Equatorial total column of nitrous oxide as measured by IASI on MetOp-A: implications for transport processes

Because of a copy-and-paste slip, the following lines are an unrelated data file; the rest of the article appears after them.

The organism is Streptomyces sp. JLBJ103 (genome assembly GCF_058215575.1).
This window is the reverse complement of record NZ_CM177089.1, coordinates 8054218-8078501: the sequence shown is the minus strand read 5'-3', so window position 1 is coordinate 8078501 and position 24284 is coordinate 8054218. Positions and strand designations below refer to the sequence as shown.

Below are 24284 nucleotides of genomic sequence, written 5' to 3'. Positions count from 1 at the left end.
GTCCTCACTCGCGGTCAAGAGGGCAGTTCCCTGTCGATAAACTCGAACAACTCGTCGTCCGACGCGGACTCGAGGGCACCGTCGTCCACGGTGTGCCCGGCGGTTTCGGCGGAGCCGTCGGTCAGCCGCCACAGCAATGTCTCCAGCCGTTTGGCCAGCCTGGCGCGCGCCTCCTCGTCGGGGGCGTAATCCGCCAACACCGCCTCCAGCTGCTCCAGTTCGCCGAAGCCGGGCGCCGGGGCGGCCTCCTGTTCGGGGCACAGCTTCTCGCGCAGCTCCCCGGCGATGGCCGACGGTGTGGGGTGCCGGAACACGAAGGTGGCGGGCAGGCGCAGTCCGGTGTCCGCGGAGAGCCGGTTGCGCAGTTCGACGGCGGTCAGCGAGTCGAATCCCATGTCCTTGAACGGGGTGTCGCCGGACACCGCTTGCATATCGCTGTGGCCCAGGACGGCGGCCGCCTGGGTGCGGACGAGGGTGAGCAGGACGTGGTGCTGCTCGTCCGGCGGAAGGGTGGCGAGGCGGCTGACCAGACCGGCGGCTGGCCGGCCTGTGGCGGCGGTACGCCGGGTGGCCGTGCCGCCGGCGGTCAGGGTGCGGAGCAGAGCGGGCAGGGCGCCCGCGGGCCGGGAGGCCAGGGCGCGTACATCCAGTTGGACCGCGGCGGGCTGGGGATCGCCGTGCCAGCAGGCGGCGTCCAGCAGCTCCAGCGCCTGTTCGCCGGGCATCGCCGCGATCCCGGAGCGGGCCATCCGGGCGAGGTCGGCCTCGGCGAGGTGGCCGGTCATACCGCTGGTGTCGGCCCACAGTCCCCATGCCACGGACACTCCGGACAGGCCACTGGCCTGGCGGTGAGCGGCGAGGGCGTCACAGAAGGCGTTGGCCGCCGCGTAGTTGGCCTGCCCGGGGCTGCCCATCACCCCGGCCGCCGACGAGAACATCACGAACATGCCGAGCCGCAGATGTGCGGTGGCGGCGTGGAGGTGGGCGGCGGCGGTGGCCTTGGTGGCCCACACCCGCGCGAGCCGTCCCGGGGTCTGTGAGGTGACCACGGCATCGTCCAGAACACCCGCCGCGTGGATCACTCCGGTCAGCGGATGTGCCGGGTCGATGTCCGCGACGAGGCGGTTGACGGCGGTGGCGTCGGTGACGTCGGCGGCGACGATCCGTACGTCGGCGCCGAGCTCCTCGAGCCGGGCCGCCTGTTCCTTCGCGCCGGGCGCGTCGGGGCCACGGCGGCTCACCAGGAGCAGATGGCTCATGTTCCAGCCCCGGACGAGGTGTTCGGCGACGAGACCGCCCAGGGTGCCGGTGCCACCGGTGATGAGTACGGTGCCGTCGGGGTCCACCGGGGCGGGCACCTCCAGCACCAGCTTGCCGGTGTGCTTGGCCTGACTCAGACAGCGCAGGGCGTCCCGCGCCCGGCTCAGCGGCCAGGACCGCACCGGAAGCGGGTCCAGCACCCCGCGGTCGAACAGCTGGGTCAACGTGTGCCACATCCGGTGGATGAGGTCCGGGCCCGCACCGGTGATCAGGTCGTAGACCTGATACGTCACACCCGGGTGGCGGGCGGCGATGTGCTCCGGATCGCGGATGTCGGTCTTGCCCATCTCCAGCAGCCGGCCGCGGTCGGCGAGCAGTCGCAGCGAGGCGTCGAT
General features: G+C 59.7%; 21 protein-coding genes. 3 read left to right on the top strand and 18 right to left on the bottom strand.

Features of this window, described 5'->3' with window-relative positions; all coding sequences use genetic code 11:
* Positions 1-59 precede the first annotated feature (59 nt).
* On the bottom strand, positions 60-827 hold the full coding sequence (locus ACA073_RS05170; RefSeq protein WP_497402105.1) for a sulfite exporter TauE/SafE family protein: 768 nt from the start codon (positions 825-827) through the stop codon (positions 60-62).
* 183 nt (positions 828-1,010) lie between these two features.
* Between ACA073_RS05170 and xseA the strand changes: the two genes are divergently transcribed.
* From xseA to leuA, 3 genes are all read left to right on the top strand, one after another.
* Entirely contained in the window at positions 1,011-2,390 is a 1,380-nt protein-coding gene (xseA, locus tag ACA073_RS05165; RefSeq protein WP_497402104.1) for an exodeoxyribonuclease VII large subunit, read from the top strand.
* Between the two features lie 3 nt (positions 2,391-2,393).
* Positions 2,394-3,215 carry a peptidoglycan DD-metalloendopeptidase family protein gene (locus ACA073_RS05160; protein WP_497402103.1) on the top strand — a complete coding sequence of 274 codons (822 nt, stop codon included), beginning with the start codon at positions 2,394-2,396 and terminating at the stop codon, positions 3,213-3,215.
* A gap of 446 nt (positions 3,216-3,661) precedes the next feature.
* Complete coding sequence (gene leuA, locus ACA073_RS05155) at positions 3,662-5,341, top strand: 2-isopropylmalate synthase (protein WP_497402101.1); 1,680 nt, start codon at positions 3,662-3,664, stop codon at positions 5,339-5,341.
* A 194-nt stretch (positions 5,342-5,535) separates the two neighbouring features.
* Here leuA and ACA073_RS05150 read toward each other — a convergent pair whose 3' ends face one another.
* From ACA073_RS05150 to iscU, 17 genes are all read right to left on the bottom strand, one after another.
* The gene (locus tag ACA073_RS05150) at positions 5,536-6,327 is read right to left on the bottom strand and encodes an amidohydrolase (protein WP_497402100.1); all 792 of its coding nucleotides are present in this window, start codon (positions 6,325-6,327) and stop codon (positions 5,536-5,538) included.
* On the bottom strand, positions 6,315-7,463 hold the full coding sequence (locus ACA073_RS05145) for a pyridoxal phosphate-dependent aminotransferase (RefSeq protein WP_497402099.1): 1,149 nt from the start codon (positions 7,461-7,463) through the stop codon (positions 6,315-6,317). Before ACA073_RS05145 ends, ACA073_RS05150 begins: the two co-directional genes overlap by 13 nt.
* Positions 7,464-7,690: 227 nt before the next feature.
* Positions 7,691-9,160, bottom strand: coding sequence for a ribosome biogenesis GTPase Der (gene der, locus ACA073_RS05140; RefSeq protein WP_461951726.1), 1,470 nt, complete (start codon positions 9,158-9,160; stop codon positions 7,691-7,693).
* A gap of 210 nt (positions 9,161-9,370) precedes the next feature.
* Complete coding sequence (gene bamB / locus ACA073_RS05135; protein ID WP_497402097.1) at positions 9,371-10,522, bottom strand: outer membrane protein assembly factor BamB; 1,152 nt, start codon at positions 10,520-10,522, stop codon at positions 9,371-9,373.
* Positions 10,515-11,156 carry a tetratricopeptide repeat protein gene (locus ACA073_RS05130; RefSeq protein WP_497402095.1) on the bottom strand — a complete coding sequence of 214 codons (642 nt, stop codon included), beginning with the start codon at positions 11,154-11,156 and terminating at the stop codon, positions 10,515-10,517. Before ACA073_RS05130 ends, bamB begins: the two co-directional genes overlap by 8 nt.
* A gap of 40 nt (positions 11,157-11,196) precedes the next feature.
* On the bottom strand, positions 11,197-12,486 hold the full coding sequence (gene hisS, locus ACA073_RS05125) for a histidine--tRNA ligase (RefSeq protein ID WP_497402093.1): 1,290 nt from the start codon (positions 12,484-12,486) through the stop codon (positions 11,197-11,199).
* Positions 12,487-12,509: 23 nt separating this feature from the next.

Abstract. In this paper we use the total columns of nitrous oxide (N2O) as retrieved from the radiance spectra as measured by the Infrared Atmospheric Sounding Interferometer (IASI) instrument aboard the MetOp-A platform and distributed by the European Organisation for the Exploitation of Meteorological Satellites (EUMETSAT) during the March–May (MAM) 2008 period. Since the total column of N2O reflects concentrations in the middle troposphere, cloud-free columnar N2O measurements are used to assess transport processes in the equatorial band (10° S–10° N). We compare the measured data set with the outputs produced by the 3-D chemical-transport model MOCAGE during the period MAM 2002–2004. To reflect MAM 2008 concentrations, MOCAGE results have been scaled by a factor 1.0125 in order to represent the change in concentration of N2O since 2004. IASI N2O equatorial measurements show a maximum over Africa (4.96×10−3 kg m−2) and a minimum over South America (4.86×10−3 kg m−2) in reasonable agreement with the outputs from MOCAGE despite the fact that emissions of N2O are more intense over America than over Africa. The amplitude of the longitudinal variation of total column N2O along the equatorial band is twice as intense in the measurements (~1.6%) than as in the model calculations (~0.8%), and much greater than the IASI mean random error (0.16–0.33%). A difference between the two data sets is observed above the Western Pacific (110° E–150° E) with a marked minimum in IASI compared to MOCAGE. Recent theoretical studies (Ricaud et al., 2007 and 2009) have shown the potentially important effect of the Walker and the Hadley cells on the tropospheric distribution of N2O in producing a local maximum in N2O above Africa. Based on equatorial total columns of N2O retrieved from IASI, our results are consistent with the fact that Africa is a zone of convergence of airmasses coming from different convective regions whilst Western Pacific behaves more like a divergence zone.